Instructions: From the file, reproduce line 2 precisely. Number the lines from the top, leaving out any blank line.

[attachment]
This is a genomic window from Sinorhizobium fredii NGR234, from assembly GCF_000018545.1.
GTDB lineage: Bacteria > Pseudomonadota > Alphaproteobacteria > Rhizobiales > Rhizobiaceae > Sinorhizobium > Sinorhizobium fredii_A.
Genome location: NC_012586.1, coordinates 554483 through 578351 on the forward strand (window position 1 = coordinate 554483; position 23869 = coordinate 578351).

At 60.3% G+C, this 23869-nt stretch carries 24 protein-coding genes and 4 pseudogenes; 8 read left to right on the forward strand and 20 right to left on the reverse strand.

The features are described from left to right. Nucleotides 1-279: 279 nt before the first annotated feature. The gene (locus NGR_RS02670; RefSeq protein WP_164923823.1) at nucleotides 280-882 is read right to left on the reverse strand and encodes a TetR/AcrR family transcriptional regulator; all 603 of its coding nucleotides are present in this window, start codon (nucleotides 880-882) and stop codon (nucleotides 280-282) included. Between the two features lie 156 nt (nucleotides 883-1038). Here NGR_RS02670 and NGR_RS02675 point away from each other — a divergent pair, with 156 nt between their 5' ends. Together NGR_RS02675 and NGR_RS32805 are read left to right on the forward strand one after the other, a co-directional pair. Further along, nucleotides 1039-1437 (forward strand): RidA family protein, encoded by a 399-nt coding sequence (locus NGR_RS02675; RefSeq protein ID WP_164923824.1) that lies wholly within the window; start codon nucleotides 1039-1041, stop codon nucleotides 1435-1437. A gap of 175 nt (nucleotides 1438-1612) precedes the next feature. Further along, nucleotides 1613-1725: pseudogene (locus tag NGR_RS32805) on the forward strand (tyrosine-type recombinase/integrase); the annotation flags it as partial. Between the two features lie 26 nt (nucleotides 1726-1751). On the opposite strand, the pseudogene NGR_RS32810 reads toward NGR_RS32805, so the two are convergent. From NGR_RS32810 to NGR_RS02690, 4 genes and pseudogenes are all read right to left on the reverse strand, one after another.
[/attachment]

GTDB lineage: Bacteria > Pseudomonadota > Alphaproteobacteria > Rhizobiales > Rhizobiaceae > Sinorhizobium > Sinorhizobium fredii_A.